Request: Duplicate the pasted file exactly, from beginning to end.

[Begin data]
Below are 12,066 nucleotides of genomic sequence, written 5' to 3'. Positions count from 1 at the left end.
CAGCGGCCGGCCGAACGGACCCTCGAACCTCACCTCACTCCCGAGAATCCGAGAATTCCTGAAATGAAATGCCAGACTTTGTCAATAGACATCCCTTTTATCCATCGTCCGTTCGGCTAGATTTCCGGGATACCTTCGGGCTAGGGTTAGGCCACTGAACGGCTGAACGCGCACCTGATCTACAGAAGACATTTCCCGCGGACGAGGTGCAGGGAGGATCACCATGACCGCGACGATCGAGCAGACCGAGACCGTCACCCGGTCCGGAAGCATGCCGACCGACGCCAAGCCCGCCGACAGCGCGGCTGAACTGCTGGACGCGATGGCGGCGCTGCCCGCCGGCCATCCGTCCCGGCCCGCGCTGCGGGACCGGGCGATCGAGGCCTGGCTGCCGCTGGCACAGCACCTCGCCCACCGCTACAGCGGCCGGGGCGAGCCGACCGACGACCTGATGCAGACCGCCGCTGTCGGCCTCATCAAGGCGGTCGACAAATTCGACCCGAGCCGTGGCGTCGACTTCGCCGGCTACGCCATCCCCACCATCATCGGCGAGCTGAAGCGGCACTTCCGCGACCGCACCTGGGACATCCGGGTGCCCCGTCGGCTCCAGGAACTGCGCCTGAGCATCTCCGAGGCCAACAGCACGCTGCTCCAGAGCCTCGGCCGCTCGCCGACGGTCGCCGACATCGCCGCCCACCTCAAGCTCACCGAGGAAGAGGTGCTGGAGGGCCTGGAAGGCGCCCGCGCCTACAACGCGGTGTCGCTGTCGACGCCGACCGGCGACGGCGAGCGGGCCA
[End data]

Below are 12,066 nucleotides of genomic sequence, written 5' to 3'. Positions count from 1 at the left end.
CAGCGGCCGGCCGAACGGACCCTCGAACCTCACCTCACTCCCGAGAATCCGAGAATTCCTGAAATGAAATGCCAGACTTTGTCAATAGACATCCCTTTTATCCATCGTCCGTTCGGCTAGATTTCCGGGATACCTTCGGGCTAGGGTTAGGCCACTGAACGGCTGAACGCGCACCTGATCTACAGAAGACATTTCCCGCGGACGAGGTGCAGGGAGGATCACCATGACCGCGACGATCGAGCAGACCGAGACCGTCACCCGGTCCGGAAGCATGCCGACCGACGCCAAGCCCGCCGACAGCGCGGCTGAACTGCTGGACGCGATGGCGGCGCTGCCCGCCGGCCATCCGTCCCGGCCCGCGCTGCGGGACCGGGCGATCGAGGCCTGGCTGCCGCTGGCACAGCACCTCGCCCACCGCTACAGCGGCCGGGGCGAGCCGACCGACGACCTGATGCAGACCGCCGCTGTCGGCCTCATCAAGGCGGTCGACAAATTCGACCCGAGCCGTGGCGTCGACTTCGCCGGCTACGCCATCCCCACCATCATCGGCGAGCTGAAGCGGCACTTCCGCGACCGCACCTGGGACATCCGGGTGCCCCGTCGGCTCCAGGAACTGCGCCTGAGCATCTCCGAGGCCAACAGCACGCTGCTCCAGAGCCTCGGCCGCTCGCCGACGGTCGCCGACATCGCCGCCCACCTCAAGCTCACCGAGGAAGAGGTGCTGGAGGGCCTGGAAGGCGCCCGCGCCTACAACGCGGTGTCGCTGTCGACGCCGACCGGCGACGGCGAGCGGGCCA